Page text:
The previous FAA Authorization expired on September 30. At that time, President Joe Biden signed a bipartisan Continuing Resolution (CR) to fund the federal government through Nov. 17, 2023 and extend Federal Aviation Administration (FAA) authorization through December. As the clock ticks towards the end of the year, what’s happening with FAA Reauthorization 2023?
In a recent interview with New York’s Spectrum News, U.S. Transportation Secretary Pete Buttigieg urged Congerssd to move beyond political “games” and pass FAA Reauthorization before year end.
“It’s important for there to be stable funding, predictable funding, and really try to protect our aviation system from some of the political games that are playing out on Capitol Hill right now,” Transportation Secretary Pete Buttigieg said.
Buttigieg was commenting on the need for more air traffic controllers and supporting staff, to enable safe and efficient air travel.
“The U.S. aviation system accounts for about 5% of the entire American economy,” he explained. “Making sure that air travel is safe, making sure that the growth in air travel is supported, these are all things that are at stake in FAA reauthorization. It can also have a big effect on the passenger experience.”
Manned aircraft travel is not the only issue at stake in FAA Reauthorization. For the drone industry, forward movement on critical regulation including flight beyond visual line of sight (BVLOS) is tied to the package, which in its current form would require the FAA to issue a Notice of Proposed Rulemaking (NPRM) on BVLOS flight within 4 months of the bill’s enactment.
S. 1939, or the Senate FAA Reauthorization Act of 2023, was introduced June 13, 2023: but has still not moved beyond the initial stages. At the end of November, Republican Sen. John Thune of Dakota said in an interview that a deal was in the works to resolve the disagreement over pilot training requirements that has stalled further discussions of the bill.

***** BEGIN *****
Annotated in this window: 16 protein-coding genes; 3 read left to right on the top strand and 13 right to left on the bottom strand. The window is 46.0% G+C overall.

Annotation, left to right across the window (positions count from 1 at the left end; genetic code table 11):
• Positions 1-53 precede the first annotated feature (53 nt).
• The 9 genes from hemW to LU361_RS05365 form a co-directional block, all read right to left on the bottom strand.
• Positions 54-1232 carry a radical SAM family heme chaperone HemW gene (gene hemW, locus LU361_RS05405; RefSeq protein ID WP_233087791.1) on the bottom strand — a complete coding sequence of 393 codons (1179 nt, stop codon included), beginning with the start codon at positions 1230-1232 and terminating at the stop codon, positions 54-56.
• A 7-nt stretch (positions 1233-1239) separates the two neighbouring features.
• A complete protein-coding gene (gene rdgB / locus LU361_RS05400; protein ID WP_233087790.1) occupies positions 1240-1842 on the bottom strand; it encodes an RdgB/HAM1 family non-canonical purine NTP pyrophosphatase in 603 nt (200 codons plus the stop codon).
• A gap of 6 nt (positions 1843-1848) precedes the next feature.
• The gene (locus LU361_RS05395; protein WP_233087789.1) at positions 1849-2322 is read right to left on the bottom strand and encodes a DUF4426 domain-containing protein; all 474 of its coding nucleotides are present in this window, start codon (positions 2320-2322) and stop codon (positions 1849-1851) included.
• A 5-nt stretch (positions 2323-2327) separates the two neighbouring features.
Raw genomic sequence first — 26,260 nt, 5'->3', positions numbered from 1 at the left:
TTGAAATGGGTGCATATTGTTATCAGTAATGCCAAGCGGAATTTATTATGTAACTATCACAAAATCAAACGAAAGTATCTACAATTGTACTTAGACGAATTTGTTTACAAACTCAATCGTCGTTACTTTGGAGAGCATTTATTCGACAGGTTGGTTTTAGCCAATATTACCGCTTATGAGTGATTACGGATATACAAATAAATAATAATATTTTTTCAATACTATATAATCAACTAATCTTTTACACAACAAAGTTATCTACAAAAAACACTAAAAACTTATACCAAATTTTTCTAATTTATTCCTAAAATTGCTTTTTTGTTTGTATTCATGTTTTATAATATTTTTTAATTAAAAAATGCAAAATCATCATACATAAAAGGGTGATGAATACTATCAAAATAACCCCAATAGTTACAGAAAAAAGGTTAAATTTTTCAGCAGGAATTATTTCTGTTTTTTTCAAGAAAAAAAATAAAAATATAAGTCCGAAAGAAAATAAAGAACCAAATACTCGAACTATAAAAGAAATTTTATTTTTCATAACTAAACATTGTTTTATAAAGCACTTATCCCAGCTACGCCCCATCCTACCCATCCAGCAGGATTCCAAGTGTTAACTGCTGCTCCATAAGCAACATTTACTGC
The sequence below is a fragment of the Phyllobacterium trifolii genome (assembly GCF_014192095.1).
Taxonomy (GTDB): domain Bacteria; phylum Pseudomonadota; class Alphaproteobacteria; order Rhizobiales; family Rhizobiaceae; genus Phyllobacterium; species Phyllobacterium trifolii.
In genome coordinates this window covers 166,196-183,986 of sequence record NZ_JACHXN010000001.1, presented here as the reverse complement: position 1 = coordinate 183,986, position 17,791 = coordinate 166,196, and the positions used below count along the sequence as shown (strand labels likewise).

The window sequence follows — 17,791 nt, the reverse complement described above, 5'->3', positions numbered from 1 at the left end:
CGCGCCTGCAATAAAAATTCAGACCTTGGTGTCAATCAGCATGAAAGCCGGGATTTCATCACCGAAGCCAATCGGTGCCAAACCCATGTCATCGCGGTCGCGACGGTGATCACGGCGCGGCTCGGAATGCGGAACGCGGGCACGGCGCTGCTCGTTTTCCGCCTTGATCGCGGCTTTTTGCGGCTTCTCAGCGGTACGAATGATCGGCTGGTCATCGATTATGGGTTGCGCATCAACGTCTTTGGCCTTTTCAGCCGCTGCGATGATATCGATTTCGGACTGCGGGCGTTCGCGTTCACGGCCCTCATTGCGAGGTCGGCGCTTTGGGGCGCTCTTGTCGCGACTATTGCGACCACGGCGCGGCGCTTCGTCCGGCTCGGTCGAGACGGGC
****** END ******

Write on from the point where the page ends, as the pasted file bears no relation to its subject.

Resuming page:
What Happens if FAA Reauthorization is Not Passed Before the Extension Runs Out?
If the FAA Reauthorization Act is not passed by the time the current extension expires, it could lead to a series of significant consequences. One of the immediate impacts would be a partial shutdown of the Federal Aviation Administration (FAA). This implies that certain services and operations may be suspended until the Act – or yet another extension – is passed.
The repercussions of such a situation extend to the employees of the FAA as well. Essential employees, including air traffic controllers, would be required to continue their work without pay. On the other hand, non-essential workers at the FAA would face furloughs. This could potentially put a significant strain on an already stressed system.
Moreover, the FAA’s ability to collect aviation trust fund (ATF) revenues would be compromised. These revenues encompass various taxes including the ticket tax, gas tax, and international travel tax. The drone industry could also face setbacks as the team that grants waivers, authorizations, and advances complex operations may not be available. Lastly, the lapse in the Act could halt airport improvements. It’s important to note that these are potential consequences and the actual impact may vary depending on the specific circumstances at the time of the lapse – but a lapse in funding is clearly not a desirable outcome for the FAA, the drone industry, or the US consumer.
Miriam McNabb is the Editor-in-Chief of DRONELIFE and CEO of JobForDrones, a professional drone services marketplace, and a fascinated observer of the emerging drone industry and the regulatory environment for drones. Miriam has penned over 3,000 articles focused on the commercial drone space and is an international speaker and recognized figure in the industry. Miriam has a degree from the University of Chicago and over 20 years of experience in high tech sales and marketing for new technologies.For drone industry consulting or writing, Email Miriam.
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